Only 2% of Young UK Men Aged 18-24, Define Themselves as Masculine
With gender identity being the new liberal media “in” meme, younger generations of British men are getting confused, and don’t see themselves as completely masculine or feminine, but as something in between. For UK men, ‘masculinity’ is now seen as a negative word.
According to a new YouGov poll, only 2% of young Britons aged between 18 and 24 considered themselves to be completely masculine, with 42% of men saying the word “masculinity” gave them a negative impression.
Suicide is now the biggest killer of men under 50 in the UK, and one take away from this poll is that as you take away men’s natural, evolutionary code to identify as masculine creatures, you take away their sense of self. Just more liberal values in action.
The YouGov research reveals a generational shift in terms of how young men perceive their masculinity, in comparison to how men over 65 view their masculinity. Hint, men over 65 embrace their masculinity, not shy away from it.
On a scale of 0-6, where 0 is completely masculine and 6 is completely feminine, only 2% of young men (aged 18-24) define themselves as totally masculine, compared to fully 56% of men over 65.
Even including the second highest level of masculinity, there’s a 56% gap between male 18-24s (18% at level 0 or 1) and over 65s (74%), and a 28% gap between 25-49s (46%) and over 65s.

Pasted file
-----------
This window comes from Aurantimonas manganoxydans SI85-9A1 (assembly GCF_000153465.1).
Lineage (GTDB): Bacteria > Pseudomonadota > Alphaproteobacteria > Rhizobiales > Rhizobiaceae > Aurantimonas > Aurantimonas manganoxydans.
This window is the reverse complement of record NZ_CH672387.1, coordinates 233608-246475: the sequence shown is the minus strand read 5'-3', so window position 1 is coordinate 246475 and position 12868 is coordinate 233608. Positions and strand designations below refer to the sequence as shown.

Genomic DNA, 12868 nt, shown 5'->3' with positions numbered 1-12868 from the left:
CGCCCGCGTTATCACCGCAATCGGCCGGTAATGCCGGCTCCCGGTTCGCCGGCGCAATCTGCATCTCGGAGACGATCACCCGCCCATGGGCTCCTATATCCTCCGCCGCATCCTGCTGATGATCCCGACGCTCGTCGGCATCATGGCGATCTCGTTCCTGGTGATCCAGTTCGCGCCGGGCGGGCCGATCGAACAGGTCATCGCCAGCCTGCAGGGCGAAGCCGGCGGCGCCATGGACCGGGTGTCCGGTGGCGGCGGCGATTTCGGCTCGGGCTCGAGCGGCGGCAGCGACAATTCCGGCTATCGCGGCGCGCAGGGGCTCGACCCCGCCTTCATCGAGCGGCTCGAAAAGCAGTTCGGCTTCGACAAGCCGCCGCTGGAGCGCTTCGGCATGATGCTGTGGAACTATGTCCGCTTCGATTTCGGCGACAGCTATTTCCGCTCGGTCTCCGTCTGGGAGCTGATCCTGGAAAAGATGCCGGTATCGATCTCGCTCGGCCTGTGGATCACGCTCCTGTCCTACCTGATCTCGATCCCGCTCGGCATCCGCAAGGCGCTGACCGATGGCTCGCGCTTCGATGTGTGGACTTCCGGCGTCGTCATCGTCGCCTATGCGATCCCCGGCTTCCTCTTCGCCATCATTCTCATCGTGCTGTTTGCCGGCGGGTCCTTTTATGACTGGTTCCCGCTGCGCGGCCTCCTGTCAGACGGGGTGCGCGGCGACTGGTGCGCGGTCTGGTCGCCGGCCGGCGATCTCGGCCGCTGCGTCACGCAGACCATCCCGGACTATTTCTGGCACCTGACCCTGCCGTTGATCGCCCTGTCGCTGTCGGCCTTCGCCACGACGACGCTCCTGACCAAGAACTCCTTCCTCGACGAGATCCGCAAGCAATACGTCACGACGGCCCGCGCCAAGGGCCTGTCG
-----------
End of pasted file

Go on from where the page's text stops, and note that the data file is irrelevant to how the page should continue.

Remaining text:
There is a dramatic difference between young and old women on their self-defined level of femininity as well, but not quite as large. Only 39% of 18-24 year old women say they are almost entirely feminine (at level 5 or 6) compared to 77% of over 65s.
American men fair much better than their UK counterparts when dealing with the concept of being a man. For all its feminist, politically correct preaching, men in the US are much more likely to think of themselves as exclusively masculine. In total, 42% of US men say they are completely, 100% masculine, compared to just a measly 28% of UK men.
Both young men and young women have a lower opinion of ‘masculinity’ than older people, but young men are harsher critics of the concept than young women. In contrast, the majority of young men (58%) have a positive impression of ‘femininity’, as do the majority of young women (55%). Overall ‘femininity’ has a net positivity score of +56 compared to +44 for ‘masculinity’.